Not only did Dr. Fellers have one of the top research programs in the world but he was also one of the founding fathers of Food Science. He was one of eight people to found the Institute of Food Technologists. While he was department head, he charged Dr. Guy Livingston with establishing the Food Science and Technology Honors Society, Phi Tau Sigma. Dr. Fellers loved working with students and was even known to personally support the UMass degrees of underprivileged students from Amherst High School.[citation needed] IFT established the Carl R. Fellers Award to honor distinguished leaders in Food Science.

William Esselen

Dr. William Esselen joined the Department in the early 1940s during which time he assisted with the World War II effort by spending two weeks each month as a technical consultant for the War Food Administration. Dr. Esselen directed research on war time food substitutes, canning, and other food preservation methods. He then joined the Quartermaster Corps to assess post war Germany’s food production capabilities.

Dr. Esselen had a broad research program that focused on thermal processing, spore resistance, pickle technology, vitamin retention and packaging of cranberries. One of Esselen’s most important scientific contributions was establishing the time-temperature relationships of vitamin destruction using the Arrhenius equation. This pioneering research established the basis for today’s practice of utilizing high temperature-short time pasteurization to ensure food safety yet maximize nutrient retention.

During Dr. Esselen tenure the department experienced tremendous growth and national recognition. For example, faculty member Irving Fagerson began working with the Consumers Union to establish the nutritive value and quality of a number of processed foods such as frozen broccoli (a relatively unknown crop at that time), canned soups and frozen dinners which began the era of consumer education on the quality of processed foods. During this time the Department was one of the top research leaders on campus. To put this in perspective, in the sixteen years from 1945 to 1960, the Department of Food Technology graduated 75 of the 140 Ph.D.'s produced by the entire university. This boom of interest in the field of food science and technology ultimately led to the appropriation of $ 1,650,000 to construct Chenoweth Laboratory. The Department’s name was changed to Food Science and Technology in order to reflect the changes in the Department itself and to recognize the importance of basic sciences to the food industry.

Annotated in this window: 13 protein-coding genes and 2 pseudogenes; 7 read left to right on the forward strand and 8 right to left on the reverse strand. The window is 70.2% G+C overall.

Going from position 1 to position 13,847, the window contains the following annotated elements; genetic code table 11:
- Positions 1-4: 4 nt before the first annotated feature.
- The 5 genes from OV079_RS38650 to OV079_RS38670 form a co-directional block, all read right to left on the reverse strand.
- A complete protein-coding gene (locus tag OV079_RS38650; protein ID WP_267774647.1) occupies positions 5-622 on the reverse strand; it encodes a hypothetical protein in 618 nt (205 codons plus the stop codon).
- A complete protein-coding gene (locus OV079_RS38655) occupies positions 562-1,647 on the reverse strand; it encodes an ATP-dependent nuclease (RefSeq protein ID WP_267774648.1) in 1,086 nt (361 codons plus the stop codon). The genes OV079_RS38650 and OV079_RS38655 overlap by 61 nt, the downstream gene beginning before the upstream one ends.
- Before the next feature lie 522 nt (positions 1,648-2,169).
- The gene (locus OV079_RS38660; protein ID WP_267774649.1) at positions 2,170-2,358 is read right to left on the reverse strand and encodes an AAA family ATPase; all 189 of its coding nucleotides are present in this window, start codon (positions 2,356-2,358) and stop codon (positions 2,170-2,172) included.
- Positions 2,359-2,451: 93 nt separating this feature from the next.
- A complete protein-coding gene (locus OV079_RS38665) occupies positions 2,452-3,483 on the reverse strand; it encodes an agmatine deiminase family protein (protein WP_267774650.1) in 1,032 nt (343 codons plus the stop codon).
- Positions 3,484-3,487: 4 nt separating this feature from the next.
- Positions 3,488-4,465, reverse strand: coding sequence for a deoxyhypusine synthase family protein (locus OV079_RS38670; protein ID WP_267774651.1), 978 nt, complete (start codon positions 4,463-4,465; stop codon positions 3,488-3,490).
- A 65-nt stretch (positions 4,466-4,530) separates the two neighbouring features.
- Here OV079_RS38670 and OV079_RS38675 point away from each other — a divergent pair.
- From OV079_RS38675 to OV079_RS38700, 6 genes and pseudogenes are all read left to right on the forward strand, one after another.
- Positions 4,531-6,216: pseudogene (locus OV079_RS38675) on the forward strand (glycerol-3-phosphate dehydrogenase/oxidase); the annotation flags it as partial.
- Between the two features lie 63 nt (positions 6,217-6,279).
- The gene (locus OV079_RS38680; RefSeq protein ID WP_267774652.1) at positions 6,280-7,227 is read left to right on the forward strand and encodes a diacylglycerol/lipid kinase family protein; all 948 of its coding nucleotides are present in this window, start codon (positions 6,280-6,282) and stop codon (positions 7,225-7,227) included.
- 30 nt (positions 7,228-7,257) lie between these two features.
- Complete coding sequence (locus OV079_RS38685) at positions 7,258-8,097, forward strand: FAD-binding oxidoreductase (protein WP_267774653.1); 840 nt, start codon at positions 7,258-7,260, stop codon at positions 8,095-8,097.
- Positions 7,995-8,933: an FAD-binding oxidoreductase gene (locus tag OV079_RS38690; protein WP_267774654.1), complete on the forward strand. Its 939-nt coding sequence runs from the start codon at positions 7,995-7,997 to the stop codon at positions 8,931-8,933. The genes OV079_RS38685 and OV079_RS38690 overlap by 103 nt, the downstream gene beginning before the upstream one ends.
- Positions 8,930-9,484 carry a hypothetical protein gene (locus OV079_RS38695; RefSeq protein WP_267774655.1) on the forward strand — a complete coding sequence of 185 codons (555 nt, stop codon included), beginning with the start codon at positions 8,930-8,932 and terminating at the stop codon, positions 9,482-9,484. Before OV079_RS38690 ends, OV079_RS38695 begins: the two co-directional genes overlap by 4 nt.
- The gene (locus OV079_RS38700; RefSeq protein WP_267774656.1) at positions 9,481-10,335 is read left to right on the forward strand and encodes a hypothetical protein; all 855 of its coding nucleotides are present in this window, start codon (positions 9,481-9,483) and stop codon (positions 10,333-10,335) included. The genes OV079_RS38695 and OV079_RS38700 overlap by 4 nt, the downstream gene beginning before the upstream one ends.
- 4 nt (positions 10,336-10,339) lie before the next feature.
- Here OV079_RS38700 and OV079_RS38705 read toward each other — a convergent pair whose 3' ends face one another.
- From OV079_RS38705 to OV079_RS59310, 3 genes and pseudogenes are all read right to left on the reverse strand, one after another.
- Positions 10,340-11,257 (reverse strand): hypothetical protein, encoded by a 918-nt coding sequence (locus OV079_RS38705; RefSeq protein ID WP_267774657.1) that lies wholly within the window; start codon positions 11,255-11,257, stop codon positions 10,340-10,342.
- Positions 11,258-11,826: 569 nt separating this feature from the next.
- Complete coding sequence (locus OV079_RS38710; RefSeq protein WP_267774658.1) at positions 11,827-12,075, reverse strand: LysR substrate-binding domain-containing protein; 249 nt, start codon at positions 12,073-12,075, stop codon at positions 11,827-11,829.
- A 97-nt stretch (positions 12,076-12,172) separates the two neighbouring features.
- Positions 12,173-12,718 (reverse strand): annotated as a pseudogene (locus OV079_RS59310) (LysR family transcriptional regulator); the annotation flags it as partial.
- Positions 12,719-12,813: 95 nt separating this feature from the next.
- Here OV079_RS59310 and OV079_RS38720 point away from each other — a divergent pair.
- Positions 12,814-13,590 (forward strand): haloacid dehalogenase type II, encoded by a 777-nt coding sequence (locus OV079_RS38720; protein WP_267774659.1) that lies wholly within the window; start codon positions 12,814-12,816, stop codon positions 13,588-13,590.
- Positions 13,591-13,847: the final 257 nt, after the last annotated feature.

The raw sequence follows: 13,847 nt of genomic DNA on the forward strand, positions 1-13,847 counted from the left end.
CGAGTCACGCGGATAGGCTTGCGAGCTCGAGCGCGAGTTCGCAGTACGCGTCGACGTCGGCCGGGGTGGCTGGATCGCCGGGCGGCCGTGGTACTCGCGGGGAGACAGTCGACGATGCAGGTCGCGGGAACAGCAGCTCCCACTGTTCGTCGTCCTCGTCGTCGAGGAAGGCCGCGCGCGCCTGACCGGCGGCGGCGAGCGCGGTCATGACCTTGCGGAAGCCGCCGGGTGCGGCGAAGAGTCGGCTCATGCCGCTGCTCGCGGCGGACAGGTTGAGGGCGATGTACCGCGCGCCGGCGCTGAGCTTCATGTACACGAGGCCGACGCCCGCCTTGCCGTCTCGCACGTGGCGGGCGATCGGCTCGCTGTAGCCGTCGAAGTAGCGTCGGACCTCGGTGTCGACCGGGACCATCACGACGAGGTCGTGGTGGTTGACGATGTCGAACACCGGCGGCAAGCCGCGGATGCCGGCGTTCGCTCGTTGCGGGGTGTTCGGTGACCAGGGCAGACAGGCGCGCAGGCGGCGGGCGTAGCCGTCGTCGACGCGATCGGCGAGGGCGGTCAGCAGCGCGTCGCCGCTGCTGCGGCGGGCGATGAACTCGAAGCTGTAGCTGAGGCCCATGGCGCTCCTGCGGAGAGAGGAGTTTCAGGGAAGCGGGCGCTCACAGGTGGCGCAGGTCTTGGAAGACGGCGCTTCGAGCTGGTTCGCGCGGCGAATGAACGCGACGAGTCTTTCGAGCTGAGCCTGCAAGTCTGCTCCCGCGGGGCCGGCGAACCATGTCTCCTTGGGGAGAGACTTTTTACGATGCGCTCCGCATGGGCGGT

Jack Francis

Following Dr. Esselen’s tenure, Frederick Jack Francis, became the Head of UMass Food Science. Dr. Francis had an array of research interests including food pigments and colorimetry, thermal processing, post-harvest physiology of fruits and vegetables and technical methods for increasing the food supply. Francis was a passionate individual and often wrote in support of food science and technology both in local and national publications. “We cannot feed tomorrow's population with yesterday's technology.” Francis was also quoted as saying, “Why is grain so important in world trade? Because it's nature’s way of preserving calories so we can eat them six months later. Well, that's essentially what processing and preservatives have done for the whole food supply. And I'm glad they have! Because I like to eat every day!” Francis was a realist and always approached ethical issues with a scientific light. ““An individual may choose to adopt the organic food way for his/her own ethical and moral reasons. They are entitled, and Americans can afford it. But let no one be under the illusion that we can feed the population with the organic movement.” Interestingly, Dr Francis’s insights over 40 year ago are still the topic of numerous popular press debates today.

Another example of Dr. Francis’s amazing insights occurred upon working for Pfizer in the early 1960s. He was so impressed with their technology that he made a modest purchase in stock. Some 40 years later, he donated $1.5 million from this investment to establish the first endowed chair in the history of the UMASS Food Science Department.

Herbert O. Hultin